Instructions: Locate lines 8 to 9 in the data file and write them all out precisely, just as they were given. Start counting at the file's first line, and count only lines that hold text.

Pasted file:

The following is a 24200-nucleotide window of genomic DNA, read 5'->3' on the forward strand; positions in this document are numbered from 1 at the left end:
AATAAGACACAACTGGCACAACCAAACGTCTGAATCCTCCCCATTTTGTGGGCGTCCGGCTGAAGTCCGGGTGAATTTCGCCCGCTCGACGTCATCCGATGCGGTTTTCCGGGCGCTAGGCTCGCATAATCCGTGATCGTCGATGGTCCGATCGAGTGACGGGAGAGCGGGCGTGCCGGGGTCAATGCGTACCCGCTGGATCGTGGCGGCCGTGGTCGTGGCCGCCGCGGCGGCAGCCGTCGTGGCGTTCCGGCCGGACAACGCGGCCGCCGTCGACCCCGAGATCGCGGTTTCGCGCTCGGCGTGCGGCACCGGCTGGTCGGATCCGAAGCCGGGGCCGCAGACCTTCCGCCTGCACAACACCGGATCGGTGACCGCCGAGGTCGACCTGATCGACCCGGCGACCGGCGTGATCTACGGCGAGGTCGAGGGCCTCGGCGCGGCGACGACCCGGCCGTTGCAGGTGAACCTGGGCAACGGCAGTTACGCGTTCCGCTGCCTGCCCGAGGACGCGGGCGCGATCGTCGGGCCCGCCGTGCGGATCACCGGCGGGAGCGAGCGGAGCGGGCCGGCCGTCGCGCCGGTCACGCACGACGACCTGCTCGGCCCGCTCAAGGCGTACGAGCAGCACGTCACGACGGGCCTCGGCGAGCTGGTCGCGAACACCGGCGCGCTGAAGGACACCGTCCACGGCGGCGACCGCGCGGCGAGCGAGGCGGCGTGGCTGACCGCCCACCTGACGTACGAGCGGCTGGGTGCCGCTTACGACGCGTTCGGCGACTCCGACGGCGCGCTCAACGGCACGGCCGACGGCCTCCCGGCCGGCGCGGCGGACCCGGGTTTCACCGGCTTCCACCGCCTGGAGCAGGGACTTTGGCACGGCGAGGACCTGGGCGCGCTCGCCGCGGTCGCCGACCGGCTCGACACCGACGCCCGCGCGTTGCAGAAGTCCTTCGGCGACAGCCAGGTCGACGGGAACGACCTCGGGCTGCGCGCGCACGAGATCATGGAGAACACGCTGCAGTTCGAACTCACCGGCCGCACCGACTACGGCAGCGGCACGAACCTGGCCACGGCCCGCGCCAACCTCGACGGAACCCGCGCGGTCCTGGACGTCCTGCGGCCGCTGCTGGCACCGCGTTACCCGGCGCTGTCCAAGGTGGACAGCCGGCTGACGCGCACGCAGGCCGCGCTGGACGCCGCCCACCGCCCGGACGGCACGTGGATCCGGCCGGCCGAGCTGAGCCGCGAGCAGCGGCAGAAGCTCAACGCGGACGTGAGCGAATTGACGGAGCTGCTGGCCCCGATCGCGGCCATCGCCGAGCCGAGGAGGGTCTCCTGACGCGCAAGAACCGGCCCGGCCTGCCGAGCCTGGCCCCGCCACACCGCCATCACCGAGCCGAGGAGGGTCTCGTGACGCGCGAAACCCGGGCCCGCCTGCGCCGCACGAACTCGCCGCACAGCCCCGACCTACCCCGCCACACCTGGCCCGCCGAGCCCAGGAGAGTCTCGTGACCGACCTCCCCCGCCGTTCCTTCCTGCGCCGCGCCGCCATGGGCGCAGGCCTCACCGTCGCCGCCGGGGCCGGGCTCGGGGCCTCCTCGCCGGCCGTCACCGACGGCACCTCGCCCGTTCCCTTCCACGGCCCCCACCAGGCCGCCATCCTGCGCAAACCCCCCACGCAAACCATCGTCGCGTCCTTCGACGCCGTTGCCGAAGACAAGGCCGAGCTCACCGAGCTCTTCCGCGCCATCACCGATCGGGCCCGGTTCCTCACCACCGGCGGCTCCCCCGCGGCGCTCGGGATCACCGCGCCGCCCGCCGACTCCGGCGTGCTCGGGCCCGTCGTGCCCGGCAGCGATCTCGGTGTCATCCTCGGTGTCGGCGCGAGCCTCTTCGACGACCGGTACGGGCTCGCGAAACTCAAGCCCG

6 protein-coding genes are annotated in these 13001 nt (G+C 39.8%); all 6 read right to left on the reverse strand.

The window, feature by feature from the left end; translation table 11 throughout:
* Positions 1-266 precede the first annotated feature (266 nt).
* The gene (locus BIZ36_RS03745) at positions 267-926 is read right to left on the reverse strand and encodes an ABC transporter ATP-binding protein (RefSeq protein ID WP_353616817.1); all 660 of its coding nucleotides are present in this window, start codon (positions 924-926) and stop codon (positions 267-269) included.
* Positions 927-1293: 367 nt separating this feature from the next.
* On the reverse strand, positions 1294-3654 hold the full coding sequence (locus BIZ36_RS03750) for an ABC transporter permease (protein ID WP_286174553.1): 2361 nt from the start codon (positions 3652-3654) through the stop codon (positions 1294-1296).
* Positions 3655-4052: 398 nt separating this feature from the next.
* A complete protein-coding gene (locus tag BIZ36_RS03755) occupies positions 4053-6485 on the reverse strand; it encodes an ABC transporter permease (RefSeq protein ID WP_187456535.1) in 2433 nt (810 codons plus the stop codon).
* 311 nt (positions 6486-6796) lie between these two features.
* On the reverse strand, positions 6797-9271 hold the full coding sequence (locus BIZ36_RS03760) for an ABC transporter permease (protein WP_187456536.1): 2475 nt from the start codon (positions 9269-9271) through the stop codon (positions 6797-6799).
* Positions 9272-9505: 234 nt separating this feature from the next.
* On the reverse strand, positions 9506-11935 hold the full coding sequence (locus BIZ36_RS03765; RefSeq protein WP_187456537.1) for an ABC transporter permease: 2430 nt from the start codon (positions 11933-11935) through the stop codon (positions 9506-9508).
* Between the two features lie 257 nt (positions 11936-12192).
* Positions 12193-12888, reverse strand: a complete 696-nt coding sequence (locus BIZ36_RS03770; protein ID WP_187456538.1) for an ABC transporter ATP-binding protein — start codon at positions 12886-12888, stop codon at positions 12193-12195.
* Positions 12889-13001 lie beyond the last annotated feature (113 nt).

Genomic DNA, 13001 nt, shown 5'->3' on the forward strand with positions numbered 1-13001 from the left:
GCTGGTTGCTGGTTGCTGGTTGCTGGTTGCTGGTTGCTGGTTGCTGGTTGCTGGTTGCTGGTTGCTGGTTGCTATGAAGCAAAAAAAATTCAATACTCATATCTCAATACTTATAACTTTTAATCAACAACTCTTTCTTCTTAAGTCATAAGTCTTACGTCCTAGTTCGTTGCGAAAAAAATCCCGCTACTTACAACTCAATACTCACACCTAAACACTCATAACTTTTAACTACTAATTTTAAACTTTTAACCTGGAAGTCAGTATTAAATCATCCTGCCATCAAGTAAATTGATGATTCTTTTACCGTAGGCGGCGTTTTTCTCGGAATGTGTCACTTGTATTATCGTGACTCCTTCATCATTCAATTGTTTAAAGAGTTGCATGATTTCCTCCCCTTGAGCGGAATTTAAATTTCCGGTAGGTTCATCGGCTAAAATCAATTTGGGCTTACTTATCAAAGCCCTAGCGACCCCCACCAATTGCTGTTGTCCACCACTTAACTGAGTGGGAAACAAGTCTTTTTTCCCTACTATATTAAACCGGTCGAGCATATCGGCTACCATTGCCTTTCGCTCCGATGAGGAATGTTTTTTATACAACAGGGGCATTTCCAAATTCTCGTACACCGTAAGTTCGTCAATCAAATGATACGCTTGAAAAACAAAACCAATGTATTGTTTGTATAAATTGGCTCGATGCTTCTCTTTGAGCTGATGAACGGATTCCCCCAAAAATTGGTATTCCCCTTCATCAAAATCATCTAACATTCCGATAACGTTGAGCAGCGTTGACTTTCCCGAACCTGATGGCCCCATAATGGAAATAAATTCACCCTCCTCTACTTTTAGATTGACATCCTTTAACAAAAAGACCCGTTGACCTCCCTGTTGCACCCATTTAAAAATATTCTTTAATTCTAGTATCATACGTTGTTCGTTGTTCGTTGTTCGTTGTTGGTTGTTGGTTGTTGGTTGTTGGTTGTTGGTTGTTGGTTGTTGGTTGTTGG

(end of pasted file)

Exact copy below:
* On the reverse strand, positions 1294-3654 hold the full coding sequence (locus BIZ36_RS03750) for an ABC transporter permease (protein ID WP_286174553.1): 2361 nt from the start codon (positions 3652-3654) through the stop codon (positions 1294-1296).
* Positions 3655-4052: 398 nt separating this feature from the next.